State of the Town focuses on Ridgefield moving forward after ‘seesaw year’

Photo of Alyssa Seidman

RIDGEFIELD — As he spoke before a crowd of maskless residents, First Selectman Rudy Marconi reflected on the “seesaw year” that was 2020 during his annual State of the Town address at Lounsbury House Thursday afternoon.

Working without a script, Marconi recalled the highs and lows Ridgefield experienced amid the pandemic. And while he acknowledged that the town “made it through” an unprecedented year, he said, “We have a lot of work to do going forward.”

Some of this work could be accomplished with federal dollars, as Ridgefield is expected to receive its first tranche of American Rescue Plan monies within the next 30 days.

On Monday, members of the town’s Tri-Board met virtually to discuss how to best allocate the $7.3 million in stimulus funds, and it was decided that a sub-committee of the collective boards would be established to work on the project.

“The future is still uncharted waters, so we have to move forward cautiously,” Marconi said. “When we spend the money from ARP, we need to be sure that we spend it in a way that's going to help everyone for the future.”

The group will make determinations on where to distribute the funds based on guidance from the U.S. Treasury Department and may receive additional assistance from a Western Connecticut Council of Governments consultant, Marconi said.

At the meeting, Marconi said he wants to “ensure full transparency” during the process.

To start his address, Marconi thanked the workers and volunteers at RVNAhealth for their efforts to get shots in the arms of residents earlier this year. He also acknowledged local COVID data scientist Rick Lawrence, whose daily reports on the town’s website have provided “fresh information” during uncertain times.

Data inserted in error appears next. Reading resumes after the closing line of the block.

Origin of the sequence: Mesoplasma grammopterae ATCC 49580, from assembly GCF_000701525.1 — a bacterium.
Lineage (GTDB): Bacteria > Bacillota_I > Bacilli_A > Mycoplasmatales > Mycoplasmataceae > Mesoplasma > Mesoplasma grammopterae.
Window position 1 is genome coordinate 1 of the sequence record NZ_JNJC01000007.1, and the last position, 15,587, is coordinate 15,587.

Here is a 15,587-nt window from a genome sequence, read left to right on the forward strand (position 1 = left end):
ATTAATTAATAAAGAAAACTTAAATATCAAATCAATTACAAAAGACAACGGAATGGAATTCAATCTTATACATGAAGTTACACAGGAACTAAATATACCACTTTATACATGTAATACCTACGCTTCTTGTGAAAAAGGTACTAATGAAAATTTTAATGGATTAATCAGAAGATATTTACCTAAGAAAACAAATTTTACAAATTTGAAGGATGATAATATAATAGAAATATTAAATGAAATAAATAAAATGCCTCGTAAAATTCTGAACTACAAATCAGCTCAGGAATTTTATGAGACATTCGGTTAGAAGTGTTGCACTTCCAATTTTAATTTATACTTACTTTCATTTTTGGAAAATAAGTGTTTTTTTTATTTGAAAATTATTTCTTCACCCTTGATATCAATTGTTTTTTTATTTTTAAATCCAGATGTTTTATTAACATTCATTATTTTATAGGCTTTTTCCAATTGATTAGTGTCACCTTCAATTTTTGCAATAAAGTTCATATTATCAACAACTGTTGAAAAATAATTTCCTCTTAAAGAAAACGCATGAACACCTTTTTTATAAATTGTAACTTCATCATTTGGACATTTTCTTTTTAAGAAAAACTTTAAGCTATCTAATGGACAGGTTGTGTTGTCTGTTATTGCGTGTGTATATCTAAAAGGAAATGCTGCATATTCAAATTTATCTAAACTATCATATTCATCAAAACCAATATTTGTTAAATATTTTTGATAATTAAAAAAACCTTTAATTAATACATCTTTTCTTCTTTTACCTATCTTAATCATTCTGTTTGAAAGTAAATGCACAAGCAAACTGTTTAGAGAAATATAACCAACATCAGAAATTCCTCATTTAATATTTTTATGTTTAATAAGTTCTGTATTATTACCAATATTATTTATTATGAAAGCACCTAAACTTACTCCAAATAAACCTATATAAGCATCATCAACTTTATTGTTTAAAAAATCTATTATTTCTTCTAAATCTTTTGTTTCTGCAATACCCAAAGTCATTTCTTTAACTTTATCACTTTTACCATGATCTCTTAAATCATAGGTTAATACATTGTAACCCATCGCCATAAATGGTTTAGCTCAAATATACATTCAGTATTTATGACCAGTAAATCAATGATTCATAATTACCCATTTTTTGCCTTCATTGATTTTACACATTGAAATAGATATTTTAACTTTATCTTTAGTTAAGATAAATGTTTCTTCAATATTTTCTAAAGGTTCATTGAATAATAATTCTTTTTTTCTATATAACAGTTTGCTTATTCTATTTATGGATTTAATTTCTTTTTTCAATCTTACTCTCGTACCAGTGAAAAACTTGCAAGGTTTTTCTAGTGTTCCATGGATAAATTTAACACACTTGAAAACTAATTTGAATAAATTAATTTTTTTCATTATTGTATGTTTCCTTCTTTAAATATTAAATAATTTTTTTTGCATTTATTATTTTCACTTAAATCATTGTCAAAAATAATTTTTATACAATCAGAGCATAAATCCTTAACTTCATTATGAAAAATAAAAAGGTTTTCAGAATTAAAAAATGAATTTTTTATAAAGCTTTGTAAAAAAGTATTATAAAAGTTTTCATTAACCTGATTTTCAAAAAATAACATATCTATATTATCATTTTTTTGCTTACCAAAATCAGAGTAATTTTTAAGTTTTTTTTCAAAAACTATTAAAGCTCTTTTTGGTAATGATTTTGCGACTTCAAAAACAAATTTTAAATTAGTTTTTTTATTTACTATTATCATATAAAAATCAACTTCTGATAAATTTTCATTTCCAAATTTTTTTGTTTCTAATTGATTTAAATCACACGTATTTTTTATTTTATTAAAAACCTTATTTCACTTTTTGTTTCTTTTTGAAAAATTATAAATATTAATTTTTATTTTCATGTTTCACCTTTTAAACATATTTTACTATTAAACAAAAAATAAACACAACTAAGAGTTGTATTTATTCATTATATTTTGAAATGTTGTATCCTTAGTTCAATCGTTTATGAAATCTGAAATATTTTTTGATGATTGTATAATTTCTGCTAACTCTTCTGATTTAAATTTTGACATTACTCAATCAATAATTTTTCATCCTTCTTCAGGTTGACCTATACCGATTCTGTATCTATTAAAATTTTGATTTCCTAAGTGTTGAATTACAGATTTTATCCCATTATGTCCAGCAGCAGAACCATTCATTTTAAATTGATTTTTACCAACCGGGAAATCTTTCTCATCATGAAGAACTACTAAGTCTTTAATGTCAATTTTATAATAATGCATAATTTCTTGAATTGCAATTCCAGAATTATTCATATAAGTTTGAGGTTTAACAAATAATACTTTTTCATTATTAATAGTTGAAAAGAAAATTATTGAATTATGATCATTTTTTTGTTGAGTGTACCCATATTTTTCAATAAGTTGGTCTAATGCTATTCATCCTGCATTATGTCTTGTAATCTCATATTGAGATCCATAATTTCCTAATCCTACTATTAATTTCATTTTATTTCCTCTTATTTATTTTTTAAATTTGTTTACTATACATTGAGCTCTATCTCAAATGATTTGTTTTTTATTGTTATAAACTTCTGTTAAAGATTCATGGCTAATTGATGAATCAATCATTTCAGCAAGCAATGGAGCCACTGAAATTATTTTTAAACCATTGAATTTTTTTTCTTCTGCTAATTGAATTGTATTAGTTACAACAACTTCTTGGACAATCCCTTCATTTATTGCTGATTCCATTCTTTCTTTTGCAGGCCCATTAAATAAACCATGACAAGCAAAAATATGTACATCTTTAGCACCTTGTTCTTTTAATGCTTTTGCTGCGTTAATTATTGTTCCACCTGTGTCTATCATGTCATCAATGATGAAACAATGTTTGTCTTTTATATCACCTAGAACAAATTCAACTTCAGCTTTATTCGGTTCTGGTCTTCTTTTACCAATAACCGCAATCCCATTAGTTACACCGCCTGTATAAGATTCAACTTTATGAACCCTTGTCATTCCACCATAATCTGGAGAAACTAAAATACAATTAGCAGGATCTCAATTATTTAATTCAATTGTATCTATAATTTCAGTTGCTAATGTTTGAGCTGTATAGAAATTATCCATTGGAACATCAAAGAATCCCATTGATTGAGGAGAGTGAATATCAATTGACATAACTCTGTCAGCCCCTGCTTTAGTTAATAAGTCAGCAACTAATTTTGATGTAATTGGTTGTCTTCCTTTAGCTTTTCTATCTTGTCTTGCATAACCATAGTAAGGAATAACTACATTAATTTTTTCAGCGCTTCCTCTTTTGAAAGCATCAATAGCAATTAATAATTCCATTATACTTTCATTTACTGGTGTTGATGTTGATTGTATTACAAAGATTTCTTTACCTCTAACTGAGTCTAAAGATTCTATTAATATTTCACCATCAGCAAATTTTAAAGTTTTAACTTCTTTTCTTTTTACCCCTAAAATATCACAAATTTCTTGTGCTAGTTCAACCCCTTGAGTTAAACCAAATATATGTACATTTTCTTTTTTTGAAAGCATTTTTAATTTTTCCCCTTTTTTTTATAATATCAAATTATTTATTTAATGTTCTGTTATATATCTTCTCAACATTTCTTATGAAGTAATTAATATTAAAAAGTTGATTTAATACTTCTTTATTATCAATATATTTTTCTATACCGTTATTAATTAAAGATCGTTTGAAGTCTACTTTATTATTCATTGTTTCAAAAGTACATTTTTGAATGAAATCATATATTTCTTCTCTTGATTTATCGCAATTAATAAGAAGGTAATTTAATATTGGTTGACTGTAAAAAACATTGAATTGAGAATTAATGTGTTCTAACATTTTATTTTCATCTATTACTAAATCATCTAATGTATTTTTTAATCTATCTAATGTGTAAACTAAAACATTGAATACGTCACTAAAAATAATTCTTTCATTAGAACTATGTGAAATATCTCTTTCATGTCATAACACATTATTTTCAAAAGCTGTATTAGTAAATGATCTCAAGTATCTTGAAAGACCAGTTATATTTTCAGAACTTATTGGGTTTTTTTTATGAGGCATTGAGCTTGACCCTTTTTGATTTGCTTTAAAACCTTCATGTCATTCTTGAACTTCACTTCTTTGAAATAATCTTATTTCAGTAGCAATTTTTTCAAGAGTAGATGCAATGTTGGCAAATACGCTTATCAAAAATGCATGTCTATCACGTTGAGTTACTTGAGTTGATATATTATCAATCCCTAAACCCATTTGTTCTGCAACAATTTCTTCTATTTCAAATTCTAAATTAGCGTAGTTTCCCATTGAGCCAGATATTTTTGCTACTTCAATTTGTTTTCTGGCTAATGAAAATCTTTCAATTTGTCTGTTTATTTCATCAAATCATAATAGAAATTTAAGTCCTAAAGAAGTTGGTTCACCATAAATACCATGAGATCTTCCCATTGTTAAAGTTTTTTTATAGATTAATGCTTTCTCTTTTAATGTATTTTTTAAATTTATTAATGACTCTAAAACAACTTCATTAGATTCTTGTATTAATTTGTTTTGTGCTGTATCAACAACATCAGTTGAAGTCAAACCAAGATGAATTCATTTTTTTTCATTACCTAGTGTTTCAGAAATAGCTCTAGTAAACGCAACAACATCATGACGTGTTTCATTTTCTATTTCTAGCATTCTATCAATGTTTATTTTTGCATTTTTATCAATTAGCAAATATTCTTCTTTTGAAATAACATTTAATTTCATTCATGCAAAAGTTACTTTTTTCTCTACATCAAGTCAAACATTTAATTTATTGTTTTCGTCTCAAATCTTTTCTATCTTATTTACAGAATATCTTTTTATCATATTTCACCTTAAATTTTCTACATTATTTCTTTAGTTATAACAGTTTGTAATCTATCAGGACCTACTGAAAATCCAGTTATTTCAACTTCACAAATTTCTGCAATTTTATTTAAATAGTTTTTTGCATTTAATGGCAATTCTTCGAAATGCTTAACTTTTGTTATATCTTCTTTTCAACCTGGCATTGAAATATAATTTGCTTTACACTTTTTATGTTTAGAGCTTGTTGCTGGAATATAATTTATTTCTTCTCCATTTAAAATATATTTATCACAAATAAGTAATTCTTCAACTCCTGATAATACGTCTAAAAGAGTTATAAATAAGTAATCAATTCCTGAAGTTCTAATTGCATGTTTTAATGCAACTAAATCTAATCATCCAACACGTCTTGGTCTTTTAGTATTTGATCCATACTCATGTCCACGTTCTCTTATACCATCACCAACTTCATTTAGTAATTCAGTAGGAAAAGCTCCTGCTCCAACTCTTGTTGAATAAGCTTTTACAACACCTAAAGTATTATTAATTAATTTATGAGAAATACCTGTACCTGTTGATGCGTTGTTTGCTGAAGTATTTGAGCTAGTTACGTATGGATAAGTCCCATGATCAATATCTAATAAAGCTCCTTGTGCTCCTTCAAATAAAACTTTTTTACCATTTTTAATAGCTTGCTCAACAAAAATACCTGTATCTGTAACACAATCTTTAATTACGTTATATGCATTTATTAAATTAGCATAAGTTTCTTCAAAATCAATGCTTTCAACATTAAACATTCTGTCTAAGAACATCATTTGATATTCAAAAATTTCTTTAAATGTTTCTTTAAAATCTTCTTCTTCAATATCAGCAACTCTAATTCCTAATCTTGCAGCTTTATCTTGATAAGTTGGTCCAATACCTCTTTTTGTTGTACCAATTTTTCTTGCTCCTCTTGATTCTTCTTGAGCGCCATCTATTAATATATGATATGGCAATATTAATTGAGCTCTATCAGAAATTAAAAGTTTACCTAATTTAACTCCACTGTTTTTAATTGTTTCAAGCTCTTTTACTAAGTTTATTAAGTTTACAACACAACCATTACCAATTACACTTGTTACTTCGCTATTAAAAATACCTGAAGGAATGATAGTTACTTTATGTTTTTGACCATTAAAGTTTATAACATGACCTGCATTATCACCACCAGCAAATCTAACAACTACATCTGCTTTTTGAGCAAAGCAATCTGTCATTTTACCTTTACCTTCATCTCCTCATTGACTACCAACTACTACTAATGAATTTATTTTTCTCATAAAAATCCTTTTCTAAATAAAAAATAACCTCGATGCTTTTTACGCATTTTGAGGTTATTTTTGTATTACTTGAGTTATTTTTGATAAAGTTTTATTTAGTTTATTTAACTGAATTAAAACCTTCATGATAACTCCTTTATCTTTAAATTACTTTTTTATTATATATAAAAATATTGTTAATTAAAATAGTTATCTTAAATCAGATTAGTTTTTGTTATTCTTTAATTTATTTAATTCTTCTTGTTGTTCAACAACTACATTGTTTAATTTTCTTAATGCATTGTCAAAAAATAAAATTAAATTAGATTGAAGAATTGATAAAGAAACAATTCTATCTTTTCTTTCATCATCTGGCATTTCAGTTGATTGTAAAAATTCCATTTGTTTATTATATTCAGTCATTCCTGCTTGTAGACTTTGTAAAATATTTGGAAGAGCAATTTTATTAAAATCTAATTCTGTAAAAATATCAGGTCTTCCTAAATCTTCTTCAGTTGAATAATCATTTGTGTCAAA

Recognizing the Ridgefielders who lost their lives to the coronavirus over the past year, Marconi said the town recorded zero cases and a zero percent positivity rate as of last week.

“This is wonderful news for us,” he said.

The “bad news” regarding COVID, Marconi said, is that the town is almost $1 million over what it had budgeted in conveyance taxes for the current fiscal year. And while COVID reimbursements have remained steady, the two-person team fulfilling the paperwork has been “inundated.”

Ridgefield has maintained its Triple A Moody’s rating, however, as well as its stellar pension funding, which remains at 97 percent.

“(We have) one of the best-funded … municipal pension funds in the state of Connecticut,” Marconi said.

Considering local home sales from May alone totaled $52.8 million, Marconi predicted that Ridgefield could see a population increase of about 300 to 400 hundred people moving forward, which would thus cause an uptick in school enrollments.

“My belief is the enrollments are going to go up - there's no question,” he added.

Next spring, the town hopes to put a “shovel in the ground” to begin work on Branchville’s downtown project, which will include renovated sidewalks, decorative street lamps and designated crosswalks.

Marconi rounded up his address by unveiling considerations to establish a public safety administration building on Old Quarry Road, which would serve as headquarters for Ridgefield’s Police and Fire Departments.

His final remarks were ones of thanks in praise of the town’s volunteers, who do the work without receiving a paycheck.

“The reward is what you see for your efforts, what you're giving back makes us all feel so great,” he said, “and I want to say thank you from the bottom of my heart.”